Other African countries have found ways to get around similar challenges. Realizing that informal channels were being used as a way of avoiding restrictive foreign exchange rules, Sudan simply devalued its currency. As a result, clients found it more attractive to exchange money at the official rates.
Uganda has liberalized its financial market, allowing foreign denominated accounts and loosening trade in foreign exchange, among other things. This has reportedly led to an increase in remittances through official channels.
But many countries find it difficult to fix a problem of which they are unaware. Many African countries have no data on the nature or amount of flows they get. According to the World Bank, less than two-thirds of African countries report remittances. “Flows through informal channels are not captured at all,” reports the Bank.
Africa lags behind
While remittances to developing countries have more than doubled in the last decade, they have grown little in Africa, the Bank notes. Total remittances to Africa amounted to $9 bn in 1990 and by 2003 had reached $14 bn, and the continent receives about 15 per cent of flows to developing countries. Over the last decade, Egypt and Morocco have been the largest recipients on the continent and North Africa as a whole received more than 60 per cent of total transfers.
In sub-Saharan Africa, Nigeria is the largest recipient, taking between 30 and 60 per cent of the region’s receipts. Though official figures are not available, economists believe that money sent home by Nigerians in various parts of the world now exceeds $1.3 bn annually, ranking second only to oil exports as a source of foreign exchange earnings for the country.
For some smaller economies, workers remittances account for a large chunk of national income. Lesotho receives the equivalent of between 30 and 40 per cent of its gross domestic product (GDP) from workers abroad, mainly in neighbouring South Africa. In Eritrea, the World Bank notes, remittances represented 194 per cent of the value of exports and 19 per cent of GDP. During the 1990s, remittances covered 80 per cent of the current account deficit of Botswana.
The challenge facing many African countries that receive substantial income from remittances is how to direct them into programmes that benefit society as a whole. At an African regional meeting of the Global Commission on International Migration (GCIM) held in Cape Town, South Africa, in March 2005, delegates agreed that while remittances could contribute to poverty reduction and development, countries in the region need to do more to enhance remittances’ positive effects.
The GCIM, a global panel that addresses international migration issues, was launched in 2003 by UN Secretary-General Kofi Annan and a group of interested countries, including South Africa . Its aim is to influence the development of coherent, comprehensive and global policies on migration.
The meeting also noted that countries would benefit by reducing transfer costs, ending monopolies established by certain money transfer companies that limit competition, improving their banking systems and encouraging governments to pursue macroeconomic policies that create a favourable environment for remittances from nationals living abroad.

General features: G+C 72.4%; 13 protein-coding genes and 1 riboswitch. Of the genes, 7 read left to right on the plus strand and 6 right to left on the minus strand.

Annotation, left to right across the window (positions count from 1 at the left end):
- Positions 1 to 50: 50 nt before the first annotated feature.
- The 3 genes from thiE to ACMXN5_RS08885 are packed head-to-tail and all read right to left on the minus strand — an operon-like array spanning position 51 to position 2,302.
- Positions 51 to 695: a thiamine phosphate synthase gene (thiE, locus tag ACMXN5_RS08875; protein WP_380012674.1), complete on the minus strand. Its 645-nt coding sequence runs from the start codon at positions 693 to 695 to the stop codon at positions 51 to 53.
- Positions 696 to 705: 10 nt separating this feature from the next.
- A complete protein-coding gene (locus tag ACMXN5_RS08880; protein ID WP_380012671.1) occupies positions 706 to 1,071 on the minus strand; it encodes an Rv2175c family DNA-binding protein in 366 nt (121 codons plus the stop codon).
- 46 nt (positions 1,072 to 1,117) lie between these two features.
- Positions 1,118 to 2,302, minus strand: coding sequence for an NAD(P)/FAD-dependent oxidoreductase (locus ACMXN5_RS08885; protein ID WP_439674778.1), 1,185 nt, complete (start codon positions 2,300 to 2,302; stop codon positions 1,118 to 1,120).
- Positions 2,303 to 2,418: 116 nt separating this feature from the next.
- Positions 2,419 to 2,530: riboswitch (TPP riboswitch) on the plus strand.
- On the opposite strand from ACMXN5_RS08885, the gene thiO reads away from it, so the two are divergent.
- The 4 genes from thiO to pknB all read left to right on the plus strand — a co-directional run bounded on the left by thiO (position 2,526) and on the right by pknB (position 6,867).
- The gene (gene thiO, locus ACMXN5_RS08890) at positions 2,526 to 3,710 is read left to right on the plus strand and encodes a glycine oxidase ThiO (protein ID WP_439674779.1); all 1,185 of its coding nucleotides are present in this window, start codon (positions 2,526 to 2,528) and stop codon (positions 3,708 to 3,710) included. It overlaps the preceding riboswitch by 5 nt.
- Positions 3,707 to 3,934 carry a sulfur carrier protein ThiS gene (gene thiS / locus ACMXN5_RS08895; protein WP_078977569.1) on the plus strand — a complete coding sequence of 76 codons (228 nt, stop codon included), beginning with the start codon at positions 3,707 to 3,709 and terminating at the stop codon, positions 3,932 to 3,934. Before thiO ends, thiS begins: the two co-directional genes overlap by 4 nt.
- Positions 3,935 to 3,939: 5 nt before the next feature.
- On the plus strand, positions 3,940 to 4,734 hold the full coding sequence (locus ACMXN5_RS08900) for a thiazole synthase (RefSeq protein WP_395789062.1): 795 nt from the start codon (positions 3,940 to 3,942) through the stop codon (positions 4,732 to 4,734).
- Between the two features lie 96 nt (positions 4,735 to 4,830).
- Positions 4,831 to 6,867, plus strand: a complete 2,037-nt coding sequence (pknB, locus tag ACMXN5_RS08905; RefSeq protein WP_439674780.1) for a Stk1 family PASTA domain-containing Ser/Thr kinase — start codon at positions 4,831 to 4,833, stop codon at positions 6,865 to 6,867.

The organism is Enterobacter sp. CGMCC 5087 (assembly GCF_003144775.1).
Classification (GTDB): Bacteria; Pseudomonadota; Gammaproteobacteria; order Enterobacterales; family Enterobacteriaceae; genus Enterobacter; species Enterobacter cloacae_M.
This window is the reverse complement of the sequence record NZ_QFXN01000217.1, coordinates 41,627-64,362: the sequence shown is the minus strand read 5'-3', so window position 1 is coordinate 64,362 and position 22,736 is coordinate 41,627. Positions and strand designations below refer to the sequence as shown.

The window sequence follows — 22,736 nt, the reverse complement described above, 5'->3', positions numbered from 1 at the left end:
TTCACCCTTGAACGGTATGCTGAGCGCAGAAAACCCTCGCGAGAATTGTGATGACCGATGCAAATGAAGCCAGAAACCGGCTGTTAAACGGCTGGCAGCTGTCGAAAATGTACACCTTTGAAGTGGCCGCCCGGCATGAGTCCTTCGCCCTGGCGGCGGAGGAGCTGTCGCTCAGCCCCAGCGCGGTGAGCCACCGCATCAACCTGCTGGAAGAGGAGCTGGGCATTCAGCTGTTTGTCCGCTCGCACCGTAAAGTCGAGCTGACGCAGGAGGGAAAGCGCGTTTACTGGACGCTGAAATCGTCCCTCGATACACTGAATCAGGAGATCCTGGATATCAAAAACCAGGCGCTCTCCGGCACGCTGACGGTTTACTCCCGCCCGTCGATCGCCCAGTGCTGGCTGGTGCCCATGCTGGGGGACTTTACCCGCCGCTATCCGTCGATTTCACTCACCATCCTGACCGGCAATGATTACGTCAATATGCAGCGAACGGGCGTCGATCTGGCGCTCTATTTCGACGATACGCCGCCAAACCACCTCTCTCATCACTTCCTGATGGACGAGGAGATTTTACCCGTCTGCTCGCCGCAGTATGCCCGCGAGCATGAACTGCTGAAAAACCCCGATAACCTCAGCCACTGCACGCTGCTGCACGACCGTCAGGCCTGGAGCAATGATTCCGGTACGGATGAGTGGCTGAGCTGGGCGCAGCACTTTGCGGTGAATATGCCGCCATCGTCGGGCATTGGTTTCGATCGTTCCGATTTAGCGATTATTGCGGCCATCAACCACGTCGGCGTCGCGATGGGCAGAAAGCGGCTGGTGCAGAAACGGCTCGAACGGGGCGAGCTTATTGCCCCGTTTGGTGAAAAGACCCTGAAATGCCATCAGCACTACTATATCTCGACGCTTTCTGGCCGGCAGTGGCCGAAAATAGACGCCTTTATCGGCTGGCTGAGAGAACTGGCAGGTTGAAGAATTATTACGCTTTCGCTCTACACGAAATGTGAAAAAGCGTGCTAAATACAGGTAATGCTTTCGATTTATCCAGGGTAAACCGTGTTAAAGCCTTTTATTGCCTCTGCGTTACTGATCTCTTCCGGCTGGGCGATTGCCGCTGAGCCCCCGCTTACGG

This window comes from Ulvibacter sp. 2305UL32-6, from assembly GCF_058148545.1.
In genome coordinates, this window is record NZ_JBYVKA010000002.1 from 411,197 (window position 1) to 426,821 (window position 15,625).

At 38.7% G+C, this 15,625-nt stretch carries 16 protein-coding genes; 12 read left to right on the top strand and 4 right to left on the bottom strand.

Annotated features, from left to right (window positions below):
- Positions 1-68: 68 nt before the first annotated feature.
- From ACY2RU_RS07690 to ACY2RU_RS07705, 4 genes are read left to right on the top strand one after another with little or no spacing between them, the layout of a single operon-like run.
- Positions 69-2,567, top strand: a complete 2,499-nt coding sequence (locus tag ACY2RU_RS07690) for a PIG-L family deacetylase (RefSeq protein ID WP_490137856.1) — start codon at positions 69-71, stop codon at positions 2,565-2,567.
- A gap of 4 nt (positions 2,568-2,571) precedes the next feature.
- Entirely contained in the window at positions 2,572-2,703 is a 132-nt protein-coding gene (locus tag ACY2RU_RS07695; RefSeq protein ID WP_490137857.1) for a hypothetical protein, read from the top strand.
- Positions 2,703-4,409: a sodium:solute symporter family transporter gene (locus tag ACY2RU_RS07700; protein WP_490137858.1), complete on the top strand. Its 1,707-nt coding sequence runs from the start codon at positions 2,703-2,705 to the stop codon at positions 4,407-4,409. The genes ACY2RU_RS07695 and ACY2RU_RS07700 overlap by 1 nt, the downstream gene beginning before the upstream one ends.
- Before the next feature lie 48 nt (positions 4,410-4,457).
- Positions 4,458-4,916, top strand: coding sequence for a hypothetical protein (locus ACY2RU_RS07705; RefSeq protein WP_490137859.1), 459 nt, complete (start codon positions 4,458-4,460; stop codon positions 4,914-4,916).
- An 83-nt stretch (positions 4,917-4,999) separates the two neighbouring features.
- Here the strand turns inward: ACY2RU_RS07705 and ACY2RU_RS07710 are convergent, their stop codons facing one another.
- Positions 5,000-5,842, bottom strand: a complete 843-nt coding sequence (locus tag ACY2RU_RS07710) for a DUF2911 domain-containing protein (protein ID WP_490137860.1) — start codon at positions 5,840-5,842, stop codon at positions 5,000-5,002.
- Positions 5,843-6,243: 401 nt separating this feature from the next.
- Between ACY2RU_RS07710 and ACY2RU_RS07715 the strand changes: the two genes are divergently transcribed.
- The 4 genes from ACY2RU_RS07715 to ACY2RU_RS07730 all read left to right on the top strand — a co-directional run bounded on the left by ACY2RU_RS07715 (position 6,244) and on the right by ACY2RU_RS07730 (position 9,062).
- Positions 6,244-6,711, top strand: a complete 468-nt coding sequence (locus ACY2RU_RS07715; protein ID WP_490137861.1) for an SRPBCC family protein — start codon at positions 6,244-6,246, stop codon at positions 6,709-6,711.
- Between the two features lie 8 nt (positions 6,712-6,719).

According to the World Bank, the developmental impact of remittances will depend on their continued flow, and that in turn will depend on the ease with which money can be transferred. The Bank estimates that if transaction costs were lowered even by 5 per cent, remittances to developing countries would increase by $3.5 bn a year. In many countries formal money transfers are expensive and at times heavily taxed. US researchers who have examined ways to reduce transfer fees report that average costs amount to 12.5 per cent of the sums transferred, amounting to $10–15 bn annually.
It would also be beneficial for African countries to promote the use of official transfer channels. They could do this by offering incentives to recipients to save more within the formal banking sector. To make formal transfers attractive, countries would also need to offer favourable exchange rates and establish efficient banking systems. In some countries formal banks exist only in urban areas, leaving rural dwellers with no choice but to depend on the informal sector.
Some countries have adopted innovative approaches, such as setting up transfer services among large migrant communities in industrial countries. In Paris, France, three banks — the Banque de l’Habitat du Sénégal, the Banque de l’Habitat du Mali and the Banque des Ivoiriens de France — offer special incentives to their nationals at rates lower than those charged by private agents. As a result, the banks make about 400 transfers a day. In 1999, some $24 mn was transferred to Senegal through the scheme, reports the International Organization on Migration (IOM). The amount transferred to Senegal was equal to about 25 per cent of total remittances to the country that year.
Following the money
Most of the money sent home by migrants is for household consumption, notes the World Bank. Some is used for education, health and other human capital development. Some is invested in land, livestock or housing construction. “Still less is used for investments, such as savings or business, or to repay debt, such as a loan for the expenses of going abroad,” notes a World Bank study, Migrant Labour Remittances in Africa: Reducing Obstacles to Developmental Contributions, by Mr. Cerstin Sander and Mr. Samuel Maimbo.
Yet there are also some risks for economies that rely too much on remittances to finance development, notes the IOM. Unlike aid, remittances to individual countries in Africa are highly volatile and unpredictable. Between 1980 and 1999, the standard deviation of annual transfers was 17 per cent in Egypt, more than 50 per cent in Cameroon, Cape Verde, Niger and Togo and greater than 100 per cent in Botswana, Ghana, Lesotho and Nigeria. Naturally, economies highly dependent on these financial flows can be hit hard when the flows suddenly decrease, and families can suddenly find themselves out of money.